The Inheritance (Provision for Family and Dependants) Act 1975 permits claims for reasonable financial provision from the estate of a deceased person, regardless of whether a Will exists in each...
Commercial property contracts – what options are available in light of COVID-19?
Can the parties terminate the contract?
Commercial contracts, be they relating to land and property or any other type of commercial activity, typically set out the termination rights of each party in some detail.
The right to terminate under a contract does not necessarily exclude the right to terminate under other general legal principles.
In light of the COVID-19 emergency, it’s worth revisiting the clauses in a contract which deal with matters such as:
- the right to terminate on notice
- provisions relating to the solvency of the other party
- provisions relating to forced periods of suspension
- force majeure
- government intervention.
However, a party considering giving an notice to terminate would be well advised to carefully consider the potential consequences of doing so, not only because of the possible impact on their business but also because, under English law, wrongful termination of a contract constitutes a repudiatory breach by the terminating party. This may, in itself, have significant financial consequences.
Can the parties vary a contract or renegotiate its terms?
To the extent that the parties can keep their contract on track and avoid bringing claims against each other in respect of the difficult circumstances that the COVID-19 pandemic has created, this may be the optimum solution. However, this may not always be possible.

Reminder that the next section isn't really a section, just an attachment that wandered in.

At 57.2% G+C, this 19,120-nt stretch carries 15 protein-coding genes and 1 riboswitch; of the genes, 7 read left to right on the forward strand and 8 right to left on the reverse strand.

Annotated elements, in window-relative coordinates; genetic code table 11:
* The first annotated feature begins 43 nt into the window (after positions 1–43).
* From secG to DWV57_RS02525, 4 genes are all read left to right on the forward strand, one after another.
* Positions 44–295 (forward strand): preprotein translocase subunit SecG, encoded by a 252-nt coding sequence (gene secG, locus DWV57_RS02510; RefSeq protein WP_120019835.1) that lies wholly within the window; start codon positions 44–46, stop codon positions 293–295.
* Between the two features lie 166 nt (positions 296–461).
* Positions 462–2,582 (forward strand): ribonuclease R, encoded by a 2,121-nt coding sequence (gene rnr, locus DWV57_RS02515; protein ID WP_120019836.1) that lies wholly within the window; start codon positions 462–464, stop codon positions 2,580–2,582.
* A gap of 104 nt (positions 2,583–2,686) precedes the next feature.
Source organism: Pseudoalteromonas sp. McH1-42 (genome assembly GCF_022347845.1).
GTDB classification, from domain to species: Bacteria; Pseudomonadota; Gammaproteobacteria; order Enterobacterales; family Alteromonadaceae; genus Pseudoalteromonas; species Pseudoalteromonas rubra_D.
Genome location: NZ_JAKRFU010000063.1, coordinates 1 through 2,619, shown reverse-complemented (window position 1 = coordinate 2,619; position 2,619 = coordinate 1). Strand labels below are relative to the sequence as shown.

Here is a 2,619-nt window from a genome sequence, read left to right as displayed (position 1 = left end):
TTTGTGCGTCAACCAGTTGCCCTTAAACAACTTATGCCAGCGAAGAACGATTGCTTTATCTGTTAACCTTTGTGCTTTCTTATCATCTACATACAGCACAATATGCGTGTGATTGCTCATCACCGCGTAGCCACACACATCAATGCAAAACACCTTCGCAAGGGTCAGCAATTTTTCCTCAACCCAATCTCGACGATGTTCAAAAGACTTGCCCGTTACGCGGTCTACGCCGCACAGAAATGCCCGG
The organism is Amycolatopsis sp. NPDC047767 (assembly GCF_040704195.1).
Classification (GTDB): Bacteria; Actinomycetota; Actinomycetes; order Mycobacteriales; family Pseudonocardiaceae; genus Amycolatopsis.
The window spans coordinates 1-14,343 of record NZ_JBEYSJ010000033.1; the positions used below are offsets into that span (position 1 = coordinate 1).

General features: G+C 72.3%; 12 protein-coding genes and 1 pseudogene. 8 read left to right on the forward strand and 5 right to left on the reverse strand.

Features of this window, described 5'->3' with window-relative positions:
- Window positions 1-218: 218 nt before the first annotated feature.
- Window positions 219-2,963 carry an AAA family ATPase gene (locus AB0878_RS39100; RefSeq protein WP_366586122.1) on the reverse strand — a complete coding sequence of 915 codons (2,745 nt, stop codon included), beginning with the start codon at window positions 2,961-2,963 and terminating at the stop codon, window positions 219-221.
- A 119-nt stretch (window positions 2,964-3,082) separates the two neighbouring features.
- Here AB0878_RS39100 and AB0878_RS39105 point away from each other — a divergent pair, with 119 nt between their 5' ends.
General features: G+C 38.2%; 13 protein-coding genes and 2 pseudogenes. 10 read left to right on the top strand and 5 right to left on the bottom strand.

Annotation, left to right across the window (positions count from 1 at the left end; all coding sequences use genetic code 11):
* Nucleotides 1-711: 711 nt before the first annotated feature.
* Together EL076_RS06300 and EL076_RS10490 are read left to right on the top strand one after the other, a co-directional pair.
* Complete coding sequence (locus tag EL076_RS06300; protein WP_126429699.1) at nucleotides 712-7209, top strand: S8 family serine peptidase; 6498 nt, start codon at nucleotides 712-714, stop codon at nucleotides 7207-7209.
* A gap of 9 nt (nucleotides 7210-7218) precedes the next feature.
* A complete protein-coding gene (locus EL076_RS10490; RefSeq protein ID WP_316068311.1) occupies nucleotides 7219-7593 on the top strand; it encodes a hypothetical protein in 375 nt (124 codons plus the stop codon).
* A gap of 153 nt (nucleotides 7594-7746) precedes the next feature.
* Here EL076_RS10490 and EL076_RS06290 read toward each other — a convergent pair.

If parties do agree to vary or renegotiate the terms of their contract, various formalities must be followed to ensure that any variations are legally binding.
In particular, any variation should be recorded in writing and comply with the provisions of the Law of Property (Miscellaneous Provisions) Act 1989.
Variations to a contract cannot be looked at in isolation, as one aspect of a contractual arrangement may have implications for other provisions in the document.
In general, it is always worth checking:
- insurance requirements.
- Whether the changes should be (or are) time limited.
- Whether the variations affect either related transactions or related contracts (for example with subcontractors for site development, or funders etc).
- Whether any security documents, such as bonds and parent company guarantees, will remain enforceable if the contract is amended, and whether those documents require renegotiation or amendment.
Can the parties just abandon a contract if the coronavirus makes it too hard or expensive to perform?
Unless the contract has been frustrated then, as a general rule, if completing it becomes more difficult or expensive, the party who fails to perform is in breach and must pay damages.
It is of course open to the parties to a contract to bring it to an end by agreeing to abandon it.
Whether this has happened depends on assessing whether one party’s offer to abandon the contract was accepted by the other. This is unlikely to be established if only one party has acted.
In this respect, contracts dealing with land and property are like any other contract – silence and inactivity are not sufficient to establish abandonment.
Whether you are a commercial landlord or a tenant, our specialist commercial lawyers are on hand to answer your questions, explore your options and advise the best way forward. Please don’t hesitate to contact us.